Office of the Commissioner for information sharing.
    The Office of Program Support manages cross-cutting initiatives 
with other components of ADD, ACF, HHS and other government agencies to 
promote and integrate the grant programs into cross-agency and cross-
disability efforts.
    C. The Office of Innovation is responsible for the coordination, 
oversight, management and evaluation of the Projects of National 
Significance, Family Support, and the Direct Support Workers grant 
programs as authorized by the Developmental Disabilities Assistance and 
Bill of Rights Act (DD Act). The Office is responsible for the 
development of procedures that ensure compliance with the DD Act and 
that improve the outcomes of the programs, grants and contracts in 
increasing the independence, productivity and community inclusion of 
persons with developmental disabilities. The Office also ensures the 
dissemination of project results and information produced by ADD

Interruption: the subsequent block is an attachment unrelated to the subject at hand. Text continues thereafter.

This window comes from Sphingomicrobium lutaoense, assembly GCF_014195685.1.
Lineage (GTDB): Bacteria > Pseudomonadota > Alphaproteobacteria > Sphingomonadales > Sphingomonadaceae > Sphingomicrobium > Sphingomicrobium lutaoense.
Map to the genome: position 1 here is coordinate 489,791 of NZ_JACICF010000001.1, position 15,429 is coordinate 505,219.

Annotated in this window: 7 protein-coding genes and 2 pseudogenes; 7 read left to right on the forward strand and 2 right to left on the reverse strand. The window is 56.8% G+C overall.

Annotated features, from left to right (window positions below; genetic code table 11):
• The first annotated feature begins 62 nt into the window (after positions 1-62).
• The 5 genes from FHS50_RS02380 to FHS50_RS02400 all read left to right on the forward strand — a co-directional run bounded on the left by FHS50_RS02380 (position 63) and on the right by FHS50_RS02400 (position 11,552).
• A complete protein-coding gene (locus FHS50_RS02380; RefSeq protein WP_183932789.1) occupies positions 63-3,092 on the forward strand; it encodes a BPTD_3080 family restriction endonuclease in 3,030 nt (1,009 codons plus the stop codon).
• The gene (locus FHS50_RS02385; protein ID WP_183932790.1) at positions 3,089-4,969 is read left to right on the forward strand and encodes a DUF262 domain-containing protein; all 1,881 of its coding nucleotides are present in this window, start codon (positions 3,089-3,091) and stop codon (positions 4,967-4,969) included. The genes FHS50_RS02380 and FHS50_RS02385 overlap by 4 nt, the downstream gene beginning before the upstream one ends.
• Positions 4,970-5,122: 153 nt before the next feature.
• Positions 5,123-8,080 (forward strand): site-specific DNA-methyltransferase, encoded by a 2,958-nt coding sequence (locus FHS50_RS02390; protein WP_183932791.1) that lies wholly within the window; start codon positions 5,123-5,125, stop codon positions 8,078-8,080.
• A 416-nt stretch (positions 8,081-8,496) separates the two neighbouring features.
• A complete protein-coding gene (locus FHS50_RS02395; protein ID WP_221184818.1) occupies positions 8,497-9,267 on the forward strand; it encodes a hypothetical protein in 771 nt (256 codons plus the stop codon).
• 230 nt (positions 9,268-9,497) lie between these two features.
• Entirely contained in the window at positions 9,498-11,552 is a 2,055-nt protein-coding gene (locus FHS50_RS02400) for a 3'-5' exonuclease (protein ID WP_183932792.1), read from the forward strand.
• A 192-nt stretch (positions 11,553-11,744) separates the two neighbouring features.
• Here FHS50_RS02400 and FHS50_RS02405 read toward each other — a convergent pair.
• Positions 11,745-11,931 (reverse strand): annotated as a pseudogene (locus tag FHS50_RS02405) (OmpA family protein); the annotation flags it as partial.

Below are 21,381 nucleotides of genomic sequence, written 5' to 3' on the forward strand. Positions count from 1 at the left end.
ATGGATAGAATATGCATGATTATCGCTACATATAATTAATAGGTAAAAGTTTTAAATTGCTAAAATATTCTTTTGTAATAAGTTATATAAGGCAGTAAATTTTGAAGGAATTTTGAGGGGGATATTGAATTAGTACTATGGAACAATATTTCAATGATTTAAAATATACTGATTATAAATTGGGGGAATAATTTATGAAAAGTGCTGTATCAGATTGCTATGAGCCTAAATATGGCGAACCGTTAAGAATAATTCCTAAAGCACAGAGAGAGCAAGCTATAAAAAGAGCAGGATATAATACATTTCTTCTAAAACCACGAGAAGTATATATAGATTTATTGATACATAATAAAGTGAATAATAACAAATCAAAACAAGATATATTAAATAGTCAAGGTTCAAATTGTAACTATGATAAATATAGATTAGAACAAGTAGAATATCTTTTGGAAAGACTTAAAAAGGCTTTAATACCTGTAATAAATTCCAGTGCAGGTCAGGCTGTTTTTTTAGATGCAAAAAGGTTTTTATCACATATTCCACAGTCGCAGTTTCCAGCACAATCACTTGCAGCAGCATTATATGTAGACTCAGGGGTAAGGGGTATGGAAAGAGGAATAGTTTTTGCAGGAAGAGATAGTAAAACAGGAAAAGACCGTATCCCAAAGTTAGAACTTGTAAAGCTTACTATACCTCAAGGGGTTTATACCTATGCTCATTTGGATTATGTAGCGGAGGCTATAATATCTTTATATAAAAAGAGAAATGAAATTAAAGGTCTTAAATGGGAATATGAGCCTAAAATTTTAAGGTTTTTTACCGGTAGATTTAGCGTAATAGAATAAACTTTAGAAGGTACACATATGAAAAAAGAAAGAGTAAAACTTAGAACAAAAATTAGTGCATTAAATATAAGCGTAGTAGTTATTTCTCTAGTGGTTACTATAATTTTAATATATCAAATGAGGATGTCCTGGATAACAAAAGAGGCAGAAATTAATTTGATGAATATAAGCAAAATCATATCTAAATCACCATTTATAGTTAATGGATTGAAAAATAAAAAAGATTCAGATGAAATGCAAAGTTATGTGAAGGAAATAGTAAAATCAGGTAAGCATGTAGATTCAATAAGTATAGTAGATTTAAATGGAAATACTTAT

grantees.
    The Office of Innovation also administers two formula grants under 
the Help America Vote Act (State and Local Grants for Election 
Assistance for Individuals with Disabilities and Grants to Protection 
and Advocacy Systems) that improve accessibility for individuals with 
the full range of disabilities, including the blind and

[[Page 72420]]

visually impaired, to polling places, including the path of travel, 
entrances, exits and voting facilities. The Office also administers a 
training and technical assistance grant program under the Help America 
Vote Act that provides technical assistance to Protection and Advocacy 
Systems in their mission to promote the full participation in the 
electoral process for individuals with the full range of disabilities, 
including registering to vote, casting vote, and accessing polling 
places.
    The Office of Innovation originates and manages cross-cutting